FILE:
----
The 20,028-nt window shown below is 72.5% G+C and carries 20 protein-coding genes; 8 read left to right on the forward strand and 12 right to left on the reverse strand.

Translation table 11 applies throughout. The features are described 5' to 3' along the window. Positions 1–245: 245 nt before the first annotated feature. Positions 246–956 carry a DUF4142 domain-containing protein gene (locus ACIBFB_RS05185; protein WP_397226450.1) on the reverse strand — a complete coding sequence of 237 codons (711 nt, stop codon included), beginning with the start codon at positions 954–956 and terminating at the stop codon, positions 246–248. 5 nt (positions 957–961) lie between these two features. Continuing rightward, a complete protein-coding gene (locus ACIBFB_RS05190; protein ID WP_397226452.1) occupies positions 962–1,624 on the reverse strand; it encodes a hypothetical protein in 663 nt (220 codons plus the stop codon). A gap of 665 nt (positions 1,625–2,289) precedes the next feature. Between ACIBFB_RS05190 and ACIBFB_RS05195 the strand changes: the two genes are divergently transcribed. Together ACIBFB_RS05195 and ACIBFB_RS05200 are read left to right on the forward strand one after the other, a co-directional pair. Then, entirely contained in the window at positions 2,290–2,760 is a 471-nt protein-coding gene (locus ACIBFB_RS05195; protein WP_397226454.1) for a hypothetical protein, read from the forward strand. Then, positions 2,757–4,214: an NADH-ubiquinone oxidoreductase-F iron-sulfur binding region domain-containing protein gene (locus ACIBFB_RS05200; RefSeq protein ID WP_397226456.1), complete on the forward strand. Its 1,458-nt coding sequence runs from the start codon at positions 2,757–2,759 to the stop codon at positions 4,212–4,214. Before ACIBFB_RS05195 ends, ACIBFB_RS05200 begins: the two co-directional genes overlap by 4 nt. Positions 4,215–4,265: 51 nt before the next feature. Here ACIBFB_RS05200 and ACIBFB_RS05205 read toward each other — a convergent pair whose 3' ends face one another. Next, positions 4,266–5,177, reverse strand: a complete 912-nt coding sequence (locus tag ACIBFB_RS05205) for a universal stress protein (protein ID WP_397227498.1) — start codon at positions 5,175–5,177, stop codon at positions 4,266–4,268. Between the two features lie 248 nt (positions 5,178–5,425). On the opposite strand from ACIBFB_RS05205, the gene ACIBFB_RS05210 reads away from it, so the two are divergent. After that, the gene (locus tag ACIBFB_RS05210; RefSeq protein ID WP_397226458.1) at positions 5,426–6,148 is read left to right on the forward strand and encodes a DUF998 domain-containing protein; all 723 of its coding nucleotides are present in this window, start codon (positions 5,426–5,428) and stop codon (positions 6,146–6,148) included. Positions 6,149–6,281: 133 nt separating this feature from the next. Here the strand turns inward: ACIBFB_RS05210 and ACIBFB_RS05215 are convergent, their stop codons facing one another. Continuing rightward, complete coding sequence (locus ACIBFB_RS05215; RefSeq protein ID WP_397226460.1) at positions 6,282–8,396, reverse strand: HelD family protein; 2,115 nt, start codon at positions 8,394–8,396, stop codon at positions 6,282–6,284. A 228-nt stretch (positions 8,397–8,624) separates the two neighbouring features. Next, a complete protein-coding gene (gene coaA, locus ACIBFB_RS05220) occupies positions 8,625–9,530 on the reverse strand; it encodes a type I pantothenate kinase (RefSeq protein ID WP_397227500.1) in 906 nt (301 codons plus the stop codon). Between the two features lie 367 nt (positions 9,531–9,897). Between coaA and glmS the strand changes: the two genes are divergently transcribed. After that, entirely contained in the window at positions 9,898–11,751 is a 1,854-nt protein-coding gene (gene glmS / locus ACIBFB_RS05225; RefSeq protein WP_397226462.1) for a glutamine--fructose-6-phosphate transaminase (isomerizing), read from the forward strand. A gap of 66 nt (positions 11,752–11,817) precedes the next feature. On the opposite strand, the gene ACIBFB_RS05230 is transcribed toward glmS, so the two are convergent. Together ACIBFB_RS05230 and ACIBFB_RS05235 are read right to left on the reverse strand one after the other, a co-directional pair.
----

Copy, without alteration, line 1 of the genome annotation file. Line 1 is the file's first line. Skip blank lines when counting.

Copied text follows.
The 20,028-nt window shown below is 72.5% G+C and carries 20 protein-coding genes; 8 read left to right on the forward strand and 12 right to left on the reverse strand.